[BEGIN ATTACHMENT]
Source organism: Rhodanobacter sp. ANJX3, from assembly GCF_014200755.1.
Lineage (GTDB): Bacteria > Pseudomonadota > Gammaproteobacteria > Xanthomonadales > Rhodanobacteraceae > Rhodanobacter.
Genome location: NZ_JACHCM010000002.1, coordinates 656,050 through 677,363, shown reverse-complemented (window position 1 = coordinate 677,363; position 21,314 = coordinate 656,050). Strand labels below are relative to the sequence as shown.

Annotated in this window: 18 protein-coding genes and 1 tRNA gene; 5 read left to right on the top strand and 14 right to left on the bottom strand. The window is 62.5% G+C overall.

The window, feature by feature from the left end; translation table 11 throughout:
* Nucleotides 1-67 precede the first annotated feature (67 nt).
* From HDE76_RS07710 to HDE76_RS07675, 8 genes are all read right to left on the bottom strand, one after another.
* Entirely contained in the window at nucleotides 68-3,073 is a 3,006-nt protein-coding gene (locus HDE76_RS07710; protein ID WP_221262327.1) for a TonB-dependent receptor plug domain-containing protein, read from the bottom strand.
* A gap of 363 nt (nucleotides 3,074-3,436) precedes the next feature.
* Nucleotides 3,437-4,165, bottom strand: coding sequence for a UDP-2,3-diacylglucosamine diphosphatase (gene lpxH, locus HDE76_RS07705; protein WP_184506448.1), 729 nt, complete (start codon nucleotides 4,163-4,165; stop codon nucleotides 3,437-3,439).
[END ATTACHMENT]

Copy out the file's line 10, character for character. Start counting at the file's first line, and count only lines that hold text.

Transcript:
* Nucleotides 3,437-4,165, bottom strand: coding sequence for a UDP-2,3-diacylglucosamine diphosphatase (gene lpxH, locus HDE76_RS07705; protein WP_184506448.1), 729 nt, complete (start codon nucleotides 4,163-4,165; stop codon nucleotides 3,437-3,439).